Infant Baptism (postlude).

Father and daughter.

This past Sunday, April 22nd, 2012, our daughter Charlotte was baptized.

To many of our friends and family who are more evangelical in orientation this was unfamiliar territory, if not theologically errant!

I think I became convinced of infant baptism when I grew into a higher view of the church. Interestingly, infant baptism is usually practiced by those churches with a high ecclesiology and avoided by those churches with a low ecclesiology. Needless to say, (infant) baptism is very much tied to the sort of community the church is.

Here is a post I wrote almost one year ago outlining some popular evangelical arguments against infant baptism.

Here is a post I wrote shortly after to counter some of those arguments and put forth a different understanding.

Here is another related post on the language of decision and response and how that relates to baptism.

OK, so a short debrief.

Some brief reflections:

(1) Charlotte’s baptism was done by sprinkling. Father Ajit held Charlotte over the baptismal font and poured three cupfuls (?!) of water over the crown of her head. I think there is a lack of theological support for this method. I would rather have seen Charlotte baptized by immersion, though I think there is a lack of scriptural support for that as well. While there is certainly theological significance to immersion (dying and rising with Christ) I think the real thrust of baptism in the New Testament is that it’s a bath. Baptism is, most properly, a washing. This is Robert Jenson’s view as argued in his book Visible Words and that would have been my preference. No worries though, I do not think that the integrity of the event was diminished, it’s mostly just a matter of my own preference.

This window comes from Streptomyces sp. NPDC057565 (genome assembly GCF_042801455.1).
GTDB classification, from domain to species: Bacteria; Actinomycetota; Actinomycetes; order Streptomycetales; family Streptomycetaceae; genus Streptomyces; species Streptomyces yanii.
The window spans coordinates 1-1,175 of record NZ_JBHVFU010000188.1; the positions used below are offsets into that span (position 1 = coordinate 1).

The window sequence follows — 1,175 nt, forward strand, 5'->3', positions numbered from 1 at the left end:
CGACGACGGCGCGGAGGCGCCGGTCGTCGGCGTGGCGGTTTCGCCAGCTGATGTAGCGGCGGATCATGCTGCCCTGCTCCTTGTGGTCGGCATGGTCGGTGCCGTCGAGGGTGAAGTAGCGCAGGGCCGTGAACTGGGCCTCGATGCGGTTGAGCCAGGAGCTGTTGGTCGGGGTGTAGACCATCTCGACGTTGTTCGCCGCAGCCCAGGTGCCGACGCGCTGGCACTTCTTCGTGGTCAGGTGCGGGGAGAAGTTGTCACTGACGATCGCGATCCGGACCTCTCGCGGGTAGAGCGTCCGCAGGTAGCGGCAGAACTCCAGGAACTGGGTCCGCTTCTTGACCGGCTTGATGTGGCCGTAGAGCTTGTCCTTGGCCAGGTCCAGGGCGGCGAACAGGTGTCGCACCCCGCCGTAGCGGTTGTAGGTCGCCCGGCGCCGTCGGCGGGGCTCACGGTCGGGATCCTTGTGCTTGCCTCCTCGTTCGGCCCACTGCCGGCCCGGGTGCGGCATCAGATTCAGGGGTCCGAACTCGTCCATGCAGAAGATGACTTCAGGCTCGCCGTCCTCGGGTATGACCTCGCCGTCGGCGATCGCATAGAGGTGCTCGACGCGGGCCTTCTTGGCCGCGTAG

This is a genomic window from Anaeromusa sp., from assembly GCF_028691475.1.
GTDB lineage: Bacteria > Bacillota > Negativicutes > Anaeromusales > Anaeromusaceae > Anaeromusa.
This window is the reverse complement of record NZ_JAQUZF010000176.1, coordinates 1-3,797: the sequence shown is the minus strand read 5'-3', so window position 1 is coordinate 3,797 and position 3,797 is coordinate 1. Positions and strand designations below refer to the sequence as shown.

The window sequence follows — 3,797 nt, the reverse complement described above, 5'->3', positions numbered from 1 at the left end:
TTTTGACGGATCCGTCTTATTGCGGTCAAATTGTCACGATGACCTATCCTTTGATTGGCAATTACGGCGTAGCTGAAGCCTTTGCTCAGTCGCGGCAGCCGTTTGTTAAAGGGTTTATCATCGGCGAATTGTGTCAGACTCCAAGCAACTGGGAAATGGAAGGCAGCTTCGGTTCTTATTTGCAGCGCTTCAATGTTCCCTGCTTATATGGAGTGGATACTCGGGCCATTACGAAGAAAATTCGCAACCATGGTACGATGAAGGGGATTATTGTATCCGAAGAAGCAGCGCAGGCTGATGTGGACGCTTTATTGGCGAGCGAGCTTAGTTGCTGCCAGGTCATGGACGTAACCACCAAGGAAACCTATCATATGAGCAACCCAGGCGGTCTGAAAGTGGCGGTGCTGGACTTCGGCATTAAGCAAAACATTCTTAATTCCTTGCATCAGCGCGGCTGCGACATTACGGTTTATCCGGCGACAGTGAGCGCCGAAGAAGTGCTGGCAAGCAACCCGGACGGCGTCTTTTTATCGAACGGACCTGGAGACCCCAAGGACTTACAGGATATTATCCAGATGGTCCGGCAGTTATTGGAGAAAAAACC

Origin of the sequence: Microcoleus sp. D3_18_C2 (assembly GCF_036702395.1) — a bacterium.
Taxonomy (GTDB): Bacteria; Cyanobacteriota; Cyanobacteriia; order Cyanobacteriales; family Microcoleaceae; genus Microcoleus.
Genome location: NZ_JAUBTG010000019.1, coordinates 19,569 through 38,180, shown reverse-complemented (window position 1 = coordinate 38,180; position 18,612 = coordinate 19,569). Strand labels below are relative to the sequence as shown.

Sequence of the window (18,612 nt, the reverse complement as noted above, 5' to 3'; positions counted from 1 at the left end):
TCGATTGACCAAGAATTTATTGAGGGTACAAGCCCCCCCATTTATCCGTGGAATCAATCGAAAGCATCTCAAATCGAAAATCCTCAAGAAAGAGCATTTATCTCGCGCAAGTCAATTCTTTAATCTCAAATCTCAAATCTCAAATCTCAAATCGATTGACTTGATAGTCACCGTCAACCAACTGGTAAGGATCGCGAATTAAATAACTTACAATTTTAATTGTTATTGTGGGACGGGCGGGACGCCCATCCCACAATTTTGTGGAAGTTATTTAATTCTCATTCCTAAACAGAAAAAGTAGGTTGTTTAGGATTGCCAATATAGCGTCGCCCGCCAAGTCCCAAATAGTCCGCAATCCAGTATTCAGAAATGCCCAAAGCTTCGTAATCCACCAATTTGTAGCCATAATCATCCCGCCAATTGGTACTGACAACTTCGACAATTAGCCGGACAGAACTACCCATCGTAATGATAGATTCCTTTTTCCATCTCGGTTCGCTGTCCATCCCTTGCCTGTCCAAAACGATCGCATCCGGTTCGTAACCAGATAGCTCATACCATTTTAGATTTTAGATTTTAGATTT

(2) I was somewhat uncomfortable with a few of the prayers said during the ‘Presentation and Examination of the Candidate’. In particular, I am thinking of the following questions that the parents and sponsors were asked on behalf of the candidate (Charlotte): Do you turn to Jesus Christ and accept him as your Saviour? Do you put your whole trust in his grace and love? Do you promise to obey him as your Lord? To all of these, we answered on behalf of Charlotte, “I do”. Maybe it’s just that low-protestant itch I have but I admit I felt ever so slightly uncomfortable with these words. It just felt strange answering those questions on Charlotte’s behalf. That being said, I understand the significance and the theological mandate behind them and ultimately I am comfortable with that! Yet, there was also something beautiful and significant about it all. After all, is not the Incarnation Christ Jesus acting and answering on our behalf?

(3)Just prior to the ‘Thanksgiving over the Water’ the entire community prayed the following prayer for Charlotte:

Let us now pray for this child who is to receive the sacrament of new birth. Deliver her, O Lord, from the way of sin and death.

Lord, hear our prayer.

Open her heart to your grace and truth.

Lord, hear our prayer.

Fill her with your holy and life-giving Spirit.